Ask Alexandra – December 2002

Question #1:

Dear M.s. Alexandra,

Don’t you think that being an actress gives a person many restrictions because actors are always being criticized by the media and mobbed by crazy fans. Sometimes they are Slandered as well. The media and fans are always speculating on actors and actress’s private lifes and spreading rumours about them. How do you react to these problems?

I first saw you years ago on the T.V. show Baywatch and couldn’t help noticing that you looked very much alike my late mother. I have always been quite nostalgic about you. I like you best of all the Baywatch stars. I almost wept when you were shown to be diagnosed with skin cancer on the show.

I pray God that you always remain happy and healthy.

Mitul Consul.


Dear Mitul,

I am fortunate in that I have never been a target of the tabloids. I am lucky, that is for sure! It is partly because I live a pretty normal, quiet life.

I think it would be very hard to have unflattering or personal stories (most of which are untrue) printed about me. The few times that there have been articles that were mean spirited, I have just ignored them. They have been few enough that it has not been disruptive.
Most of the time, my publicist, Jerry, has protected from unwanted media.

Thank you for writing, and for your supportive words.


Question #2:

Dear Alexandra,

I was so glad to hear about a Baywatch reunion. You really did some great work on that show. When Stephanie died I became very sad, I felt like a friend of mine had died. I find it strange how we can become so attached to a tv character. Anyway, my question is you’re married right, well was it hard to get used to living with a man? I just got married in March and the transition has been really hard for me. I just wondered if you might be able to offer some wisdom.

Thank you for reading my question!



Dear Bethany,

Ian and I moved in together a year and a half after we began dating, and I hadnt lived with a boyfriend in 16 years! Because I have, however, had many roommates over the years (starting when I went to boarding school at 14), I am pretty easygoing about my space and not very rigid about how I like things done. I am lucky that Ian is very thoughtful and we both try to accommodate the other: I make sure to close drawers and cupboards properly and squeegy the shower after I use it, and he does his dishes instead of letting them “soak” for days on end! – things we wouldnt do if we lived alone, but we know it is important to the other.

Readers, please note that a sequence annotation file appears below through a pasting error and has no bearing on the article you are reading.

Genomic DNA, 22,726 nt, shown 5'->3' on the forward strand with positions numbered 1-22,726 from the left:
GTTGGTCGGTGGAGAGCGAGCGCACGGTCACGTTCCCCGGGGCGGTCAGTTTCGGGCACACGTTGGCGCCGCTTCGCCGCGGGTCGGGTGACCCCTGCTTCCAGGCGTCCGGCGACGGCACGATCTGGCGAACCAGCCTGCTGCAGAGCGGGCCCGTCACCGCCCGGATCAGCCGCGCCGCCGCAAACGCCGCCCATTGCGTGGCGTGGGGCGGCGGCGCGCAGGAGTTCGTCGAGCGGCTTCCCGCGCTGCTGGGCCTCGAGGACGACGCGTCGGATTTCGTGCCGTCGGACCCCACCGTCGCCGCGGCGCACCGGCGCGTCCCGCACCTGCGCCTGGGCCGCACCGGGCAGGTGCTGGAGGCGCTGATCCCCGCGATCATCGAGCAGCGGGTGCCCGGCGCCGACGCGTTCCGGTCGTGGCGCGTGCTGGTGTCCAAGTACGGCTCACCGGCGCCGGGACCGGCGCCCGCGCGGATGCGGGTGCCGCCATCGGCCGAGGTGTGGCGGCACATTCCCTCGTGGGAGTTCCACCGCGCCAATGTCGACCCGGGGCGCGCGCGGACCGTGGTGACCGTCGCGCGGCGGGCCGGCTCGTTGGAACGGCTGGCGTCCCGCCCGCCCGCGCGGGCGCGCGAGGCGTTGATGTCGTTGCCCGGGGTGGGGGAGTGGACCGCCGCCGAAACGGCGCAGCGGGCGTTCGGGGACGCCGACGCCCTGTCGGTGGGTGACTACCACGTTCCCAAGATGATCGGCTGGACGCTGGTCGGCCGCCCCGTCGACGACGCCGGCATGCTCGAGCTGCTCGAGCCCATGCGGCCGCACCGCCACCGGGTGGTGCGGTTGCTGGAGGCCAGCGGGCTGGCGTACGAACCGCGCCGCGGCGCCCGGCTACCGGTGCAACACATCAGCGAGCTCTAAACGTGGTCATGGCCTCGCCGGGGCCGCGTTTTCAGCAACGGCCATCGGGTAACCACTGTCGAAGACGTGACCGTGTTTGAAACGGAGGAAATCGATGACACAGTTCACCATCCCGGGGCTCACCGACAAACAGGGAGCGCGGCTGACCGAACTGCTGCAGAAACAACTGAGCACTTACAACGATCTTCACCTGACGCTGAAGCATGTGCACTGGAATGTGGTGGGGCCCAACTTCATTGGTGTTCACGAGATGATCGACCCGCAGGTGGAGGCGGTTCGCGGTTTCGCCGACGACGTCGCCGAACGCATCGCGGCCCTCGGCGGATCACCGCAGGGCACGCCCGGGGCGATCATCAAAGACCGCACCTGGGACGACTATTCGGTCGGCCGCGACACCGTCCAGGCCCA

You werent specific about what you found difficult about living with your husband, but my advice is to have an agreement about a few keys things that are very important to you, instead of letting everything you dont like become a battlefield. If you agree to do some things that are important to him, and he agrees to some things that you especially want done (or not done), then accept the other stuff and dont get resentful.

I have learned that if I am trying to “win” an argument with Ian, the marriage loses. The key is to come to agreements where both you and your husband win! That way love can flourish, instead of resentments building up. If you approach disagreements in terms of, “how can we figure this out so both of us walk away happy?” instead of, “I am right and you are wrong!!!!” you will have a loving, growing relationship. I have found that when 2 people disagree, but are willing to really understand their partner’s side, they will find that they are not that far apart ultimately. It takes patience, and a willingness to approach the situation with a I-want-to-understand-and-help attitude, instead of a you-are-the-enemy attitude.

Best wishes to you for a long and happy marriage!


Question #3:

Dear Alexandra

I was wondering if you are still active in “The Population Education Project”? If so do they have a website for this project (other then your site that is I mean, specifically for the project)?

Your Fan

Dave AKA Scottish2 (On the forum)

Dear Dave,

In 1994 I took off 2 months from acting and spoke in schools with my Population Education Project partner, Professor David Abramis, on the human overpopulation crisis. We would speak to several schools a week, about 3 classrooms at each school. The talk was free, interactive, and interesting, if I may say so myself!!! We spoke to kids from 5 grade to college age. Since then, David and I have spoken to thousands of students, but in the last few years we havent done it because we both have been so busy. We still get calls to speak and I have been nervous that I am too rusty!! But it was such a rewarding project and I am very proud of the work that David and I did. I hope we start it up again. I still run into young people around Los Angeles that remember me speaking to their class!

Best wishes,


Comments are closed.